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University of East London alumna is finalist at British Education Awards


University of East London graduate Allison Vitalis has been chosen as one of three finalists for a top prize at the prestigious British Education Awards (BEA).

Allison’s selection in the ‘Degree Category (England Zone 2)’ recognises her work as a curriculum ambassador with the University’s widening participation team and her work with a charity helping victims of knife crime.

Winners will be announced at a special ceremony in Manchester on 30 January.

Allison said, “I am delighted to have been selected as one of the top three finalists in the British Education Awards. It is a great honour and I am excited about attending the awards ceremony in Manchester.

“This, on top of getting a first-class degree at the University of East London last year and winning a NEON education award, is really fantastic, especially after all the tough times I have been through trying to achieve my goals and bring up a family.”

Allison, 44, from Hackney, achieved a first-class degree in clinical and community psychology in November. She also won ‘Student of the Year’ at the 2019 National Education Opportunities Network (NEON) Awards.

Allison was a mature student at University studying while also raising Brandon, 19, and Ariètte, 8, as a single mother.

Since earning her degree, Allison has stepped up her voluntary work helping victims of knife crime. She is passionate about wanting to help young people at risk and families who have been affected by crime.

Her charity work includes being a volunteer project director of The Charlie Burns Foundation and The Shaquan Sammy-Plummer Foundation.

Allison’s goal is to obtain a PhD in research. She aims to take a one-year break to continue working with her foundations as well as pursue other community projects and objectives, before returning to the University of East London for postgraduate study.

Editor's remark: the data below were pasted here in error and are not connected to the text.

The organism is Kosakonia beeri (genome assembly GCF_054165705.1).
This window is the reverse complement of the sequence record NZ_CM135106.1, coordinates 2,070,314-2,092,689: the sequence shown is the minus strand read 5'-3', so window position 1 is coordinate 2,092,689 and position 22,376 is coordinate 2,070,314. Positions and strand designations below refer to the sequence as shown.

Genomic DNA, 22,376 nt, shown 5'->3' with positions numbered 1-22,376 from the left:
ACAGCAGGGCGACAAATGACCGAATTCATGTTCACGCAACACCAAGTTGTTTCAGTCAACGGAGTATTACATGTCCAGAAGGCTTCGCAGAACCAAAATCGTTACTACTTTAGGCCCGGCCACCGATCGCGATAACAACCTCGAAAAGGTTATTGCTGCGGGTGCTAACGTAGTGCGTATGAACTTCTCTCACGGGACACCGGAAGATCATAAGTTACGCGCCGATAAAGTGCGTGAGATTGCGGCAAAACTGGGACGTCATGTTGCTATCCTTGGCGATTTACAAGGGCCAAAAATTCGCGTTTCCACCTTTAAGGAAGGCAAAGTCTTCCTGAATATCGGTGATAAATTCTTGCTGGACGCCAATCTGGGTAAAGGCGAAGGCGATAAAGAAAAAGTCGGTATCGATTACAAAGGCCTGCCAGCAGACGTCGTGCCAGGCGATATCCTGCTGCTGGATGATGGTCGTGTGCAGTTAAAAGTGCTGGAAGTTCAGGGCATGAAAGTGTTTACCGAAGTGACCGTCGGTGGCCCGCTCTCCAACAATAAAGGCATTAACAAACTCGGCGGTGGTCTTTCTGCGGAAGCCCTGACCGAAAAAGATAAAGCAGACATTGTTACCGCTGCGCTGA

Allison said she hopes to use her University of East London degree to further support her community.

The British Education Awards recognise the outstanding academic and extracurricular achievements of students – and it is the only education event in the UK that celebrates individual success on a national platform.

The BEA winners are Ambassadors for British education. In shining a light on these success stories, the BEA promotes the merits of a British education on both a national and international stage. These celebrated scholars represent the best that can be achieved through dedication and hard work, whether at school, college, university or vocational level.

Allison and other nominees in her category will be evaluated on criteria including grades, extracurricular activities, community awareness and entrepreneurship.

Despite a hectic lifestyle involving family, work and studies, Allison still managed to find time to get involved in a number of volunteer projects.

She first became interested in helping victims of knife crime in 2016 while working part-time with the Hackney Playstreet organisation. The organisation’s work includes arranging for streets to be closed off at times so young people can freely play.

Allison said, “It was at that point I became aware of the effects of knife crime. Then my nephew Ramone, who is now 25, got stabbed. That made me even more convinced that something had to be done. Fortunately, he has recovered.

“I hope that the work I am doing is helping save lives and I hope that I have helped provide comfort to parents and families who have lost children through this kind of crime.”